According to Mother Nature Network:
“Modern Farmer beat out Vanity Fair, GQ and New York Magazine to win a National Magazine Award.”
A lot of someones must be subscribing to Modern Farmer to turn it into a prestigious publication!
Those someones are likely young adults in their 20s and 30s. This makes sense to me because I took my communication classes through my university’s agricultural college, which has seen a lot of growth in recent years—enough to make administrators and academics alike hoot with pride—and may have a lot to do with food, health and environmental trends. However, talk to the students and they will usually talk about camaraderie: agriculture colleges tend to be small, close-knit and foster a lax yet productive atmosphere. Yes, I smelled that sweet atmosphere. Unfortunately I didn’t get that whiff until my senior year.
Some of you may have heard about agriculture mentoring programs. So we have government incentives, eager farmers-to-be and the actual farmers trying to improve the industry’s future. Why sell your land and investments to a corporation when you can keep them with another passionate individual? Or, as I’ve seen when I volunteer places or in my internship, why pass up an extra, dedicated hand who you don’t have to pay?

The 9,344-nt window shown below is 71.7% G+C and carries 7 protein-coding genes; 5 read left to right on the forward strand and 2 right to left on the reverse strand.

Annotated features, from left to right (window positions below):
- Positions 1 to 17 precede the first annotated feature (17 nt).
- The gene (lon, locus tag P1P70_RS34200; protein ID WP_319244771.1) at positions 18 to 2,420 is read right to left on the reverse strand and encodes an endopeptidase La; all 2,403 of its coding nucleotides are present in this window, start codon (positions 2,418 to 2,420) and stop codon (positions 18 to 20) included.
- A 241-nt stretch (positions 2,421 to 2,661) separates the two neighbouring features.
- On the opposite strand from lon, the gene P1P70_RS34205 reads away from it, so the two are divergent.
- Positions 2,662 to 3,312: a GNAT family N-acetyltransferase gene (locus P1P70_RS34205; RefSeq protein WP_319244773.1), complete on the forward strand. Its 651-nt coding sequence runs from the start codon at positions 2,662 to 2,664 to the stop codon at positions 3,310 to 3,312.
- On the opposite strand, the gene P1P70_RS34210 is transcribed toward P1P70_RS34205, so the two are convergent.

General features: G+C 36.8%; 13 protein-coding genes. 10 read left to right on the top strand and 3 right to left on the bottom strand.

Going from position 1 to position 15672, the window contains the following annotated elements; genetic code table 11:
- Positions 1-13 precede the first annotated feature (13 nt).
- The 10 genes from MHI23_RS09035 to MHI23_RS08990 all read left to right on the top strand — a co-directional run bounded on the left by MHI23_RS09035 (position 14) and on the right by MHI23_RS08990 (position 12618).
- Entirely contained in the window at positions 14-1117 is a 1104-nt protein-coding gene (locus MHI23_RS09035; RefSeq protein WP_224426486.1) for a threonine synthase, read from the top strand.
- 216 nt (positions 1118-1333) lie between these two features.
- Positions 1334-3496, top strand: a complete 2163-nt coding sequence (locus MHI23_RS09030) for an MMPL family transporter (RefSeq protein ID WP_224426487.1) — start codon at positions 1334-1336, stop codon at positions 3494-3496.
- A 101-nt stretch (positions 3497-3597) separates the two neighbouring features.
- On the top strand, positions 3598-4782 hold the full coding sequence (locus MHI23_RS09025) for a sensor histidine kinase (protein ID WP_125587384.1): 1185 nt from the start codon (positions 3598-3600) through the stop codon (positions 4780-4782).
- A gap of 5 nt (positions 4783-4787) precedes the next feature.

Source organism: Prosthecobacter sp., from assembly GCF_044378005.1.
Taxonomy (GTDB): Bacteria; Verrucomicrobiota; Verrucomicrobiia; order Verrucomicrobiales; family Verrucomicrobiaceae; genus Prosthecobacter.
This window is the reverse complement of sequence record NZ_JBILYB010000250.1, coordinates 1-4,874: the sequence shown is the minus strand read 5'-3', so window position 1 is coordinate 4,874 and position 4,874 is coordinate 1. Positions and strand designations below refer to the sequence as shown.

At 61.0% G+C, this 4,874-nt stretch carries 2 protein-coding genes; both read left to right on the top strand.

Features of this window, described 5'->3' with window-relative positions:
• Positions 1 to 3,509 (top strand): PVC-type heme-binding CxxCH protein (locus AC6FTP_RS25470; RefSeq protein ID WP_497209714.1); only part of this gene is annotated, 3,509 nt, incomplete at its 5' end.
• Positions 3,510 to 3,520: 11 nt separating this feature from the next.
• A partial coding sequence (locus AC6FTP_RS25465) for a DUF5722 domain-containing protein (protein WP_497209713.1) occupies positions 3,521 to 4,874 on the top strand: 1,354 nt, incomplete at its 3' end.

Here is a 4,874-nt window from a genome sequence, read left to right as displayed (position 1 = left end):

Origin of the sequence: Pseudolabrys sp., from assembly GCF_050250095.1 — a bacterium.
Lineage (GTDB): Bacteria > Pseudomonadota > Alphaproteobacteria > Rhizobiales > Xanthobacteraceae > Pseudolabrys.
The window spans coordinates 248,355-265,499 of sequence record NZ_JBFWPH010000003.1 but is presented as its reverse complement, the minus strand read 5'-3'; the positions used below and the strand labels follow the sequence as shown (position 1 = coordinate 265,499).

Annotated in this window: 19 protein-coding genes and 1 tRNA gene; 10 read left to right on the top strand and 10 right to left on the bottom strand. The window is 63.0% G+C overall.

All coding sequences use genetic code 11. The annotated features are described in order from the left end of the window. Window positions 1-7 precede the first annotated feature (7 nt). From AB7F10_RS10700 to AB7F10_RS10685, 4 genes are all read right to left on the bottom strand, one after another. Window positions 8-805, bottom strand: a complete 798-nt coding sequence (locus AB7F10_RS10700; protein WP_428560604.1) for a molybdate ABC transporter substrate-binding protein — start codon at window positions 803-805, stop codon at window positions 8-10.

I romanticize this situation quite a bit. Sometimes I wish I didn’t want to hike
and write all over the place, because otherwise my main interest is a simple, country lifestyle with hard, physical labor. My dad has been a mason, construction worker, contractor and handyman, so something about physical labor makes me long for the days I would help my dad and earn a bakery-fresh croissant or a new Beanie Baby (the only collection I ever had that didn’t involve hoarding office supplies). During those days I also did 4-H with my best friend, so by extension I think of camaraderie and Colorado, where I grew up.
Like a true Coloradoan, I love dirt. While, yes, modern agriculture utilizes large motorized equipment, farmers are still subjected to a lot of dirt. Dirt and sweat seems to be a precursor to pride. That might be the sunlight, too, with all the happy mood-supporting Vitamin D you generate when outside. Endorphins generated by the exercise involved with handling large animals or fixing tractors also produce chemically-defined happiness. Our bodies evolved to endure physical trials and survive the elements, so there is something homely about activating our primal traits by day and rest in modern delights by night.
Am I crazy or does the life of a farmer just seem more real?